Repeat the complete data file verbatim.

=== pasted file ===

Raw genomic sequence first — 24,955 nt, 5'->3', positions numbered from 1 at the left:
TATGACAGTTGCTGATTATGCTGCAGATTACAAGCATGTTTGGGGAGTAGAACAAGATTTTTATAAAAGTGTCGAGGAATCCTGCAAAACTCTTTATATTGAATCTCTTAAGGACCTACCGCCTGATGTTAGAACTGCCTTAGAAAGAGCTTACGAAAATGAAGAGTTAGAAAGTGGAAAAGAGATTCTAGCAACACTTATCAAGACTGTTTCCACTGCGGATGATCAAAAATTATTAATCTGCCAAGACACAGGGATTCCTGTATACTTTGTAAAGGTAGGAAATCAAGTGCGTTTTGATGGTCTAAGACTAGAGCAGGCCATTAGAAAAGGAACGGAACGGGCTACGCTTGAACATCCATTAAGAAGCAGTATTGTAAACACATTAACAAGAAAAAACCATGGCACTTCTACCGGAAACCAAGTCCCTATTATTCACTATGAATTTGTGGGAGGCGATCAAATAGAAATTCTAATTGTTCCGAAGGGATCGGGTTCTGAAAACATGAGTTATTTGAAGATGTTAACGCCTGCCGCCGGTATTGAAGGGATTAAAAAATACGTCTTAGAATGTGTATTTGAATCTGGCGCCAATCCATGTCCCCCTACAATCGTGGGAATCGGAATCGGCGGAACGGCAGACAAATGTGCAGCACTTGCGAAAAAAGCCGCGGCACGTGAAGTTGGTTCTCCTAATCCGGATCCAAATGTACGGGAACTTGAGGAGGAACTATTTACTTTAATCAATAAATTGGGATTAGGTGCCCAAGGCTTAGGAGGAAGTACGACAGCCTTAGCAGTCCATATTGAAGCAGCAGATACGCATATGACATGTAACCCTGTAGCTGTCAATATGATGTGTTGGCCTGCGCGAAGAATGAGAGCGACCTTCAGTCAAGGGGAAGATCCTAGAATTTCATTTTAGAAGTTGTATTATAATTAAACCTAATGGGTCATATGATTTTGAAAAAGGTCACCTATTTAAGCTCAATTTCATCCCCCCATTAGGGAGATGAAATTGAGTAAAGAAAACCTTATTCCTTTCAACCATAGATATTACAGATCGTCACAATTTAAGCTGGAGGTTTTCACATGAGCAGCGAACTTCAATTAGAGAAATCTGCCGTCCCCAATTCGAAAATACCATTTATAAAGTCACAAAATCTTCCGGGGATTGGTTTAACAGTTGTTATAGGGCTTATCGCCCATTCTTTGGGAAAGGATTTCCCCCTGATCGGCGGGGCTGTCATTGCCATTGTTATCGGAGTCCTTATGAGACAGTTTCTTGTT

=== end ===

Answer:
Raw genomic sequence first — 24,955 nt, 5'->3', positions numbered from 1 at the left:
TATGACAGTTGCTGATTATGCTGCAGATTACAAGCATGTTTGGGGAGTAGAACAAGATTTTTATAAAAGTGTCGAGGAATCCTGCAAAACTCTTTATATTGAATCTCTTAAGGACCTACCGCCTGATGTTAGAACTGCCTTAGAAAGAGCTTACGAAAATGAAGAGTTAGAAAGTGGAAAAGAGATTCTAGCAACACTTATCAAGACTGTTTCCACTGCGGATGATCAAAAATTATTAATCTGCCAAGACACAGGGATTCCTGTATACTTTGTAAAGGTAGGAAATCAAGTGCGTTTTGATGGTCTAAGACTAGAGCAGGCCATTAGAAAAGGAACGGAACGGGCTACGCTTGAACATCCATTAAGAAGCAGTATTGTAAACACATTAACAAGAAAAAACCATGGCACTTCTACCGGAAACCAAGTCCCTATTATTCACTATGAATTTGTGGGAGGCGATCAAATAGAAATTCTAATTGTTCCGAAGGGATCGGGTTCTGAAAACATGAGTTATTTGAAGATGTTAACGCCTGCCGCCGGTATTGAAGGGATTAAAAAATACGTCTTAGAATGTGTATTTGAATCTGGCGCCAATCCATGTCCCCCTACAATCGTGGGAATCGGAATCGGCGGAACGGCAGACAAATGTGCAGCACTTGCGAAAAAAGCCGCGGCACGTGAAGTTGGTTCTCCTAATCCGGATCCAAATGTACGGGAACTTGAGGAGGAACTATTTACTTTAATCAATAAATTGGGATTAGGTGCCCAAGGCTTAGGAGGAAGTACGACAGCCTTAGCAGTCCATATTGAAGCAGCAGATACGCATATGACATGTAACCCTGTAGCTGTCAATATGATGTGTTGGCCTGCGCGAAGAATGAGAGCGACCTTCAGTCAAGGGGAAGATCCTAGAATTTCATTTTAGAAGTTGTATTATAATTAAACCTAATGGGTCATATGATTTTGAAAAAGGTCACCTATTTAAGCTCAATTTCATCCCCCCATTAGGGAGATGAAATTGAGTAAAGAAAACCTTATTCCTTTCAACCATAGATATTACAGATCGTCACAATTTAAGCTGGAGGTTTTCACATGAGCAGCGAACTTCAATTAGAGAAATCTGCCGTCCCCAATTCGAAAATACCATTTATAAAGTCACAAAATCTTCCGGGGATTGGTTTAACAGTTGTTATAGGGCTTATCGCCCATTCTTTGGGAAAGGATTTCCCCCTGATCGGCGGGGCTGTCATTGCCATTGTTATCGGAGTCCTTATGAGACAGTTTCTTGTT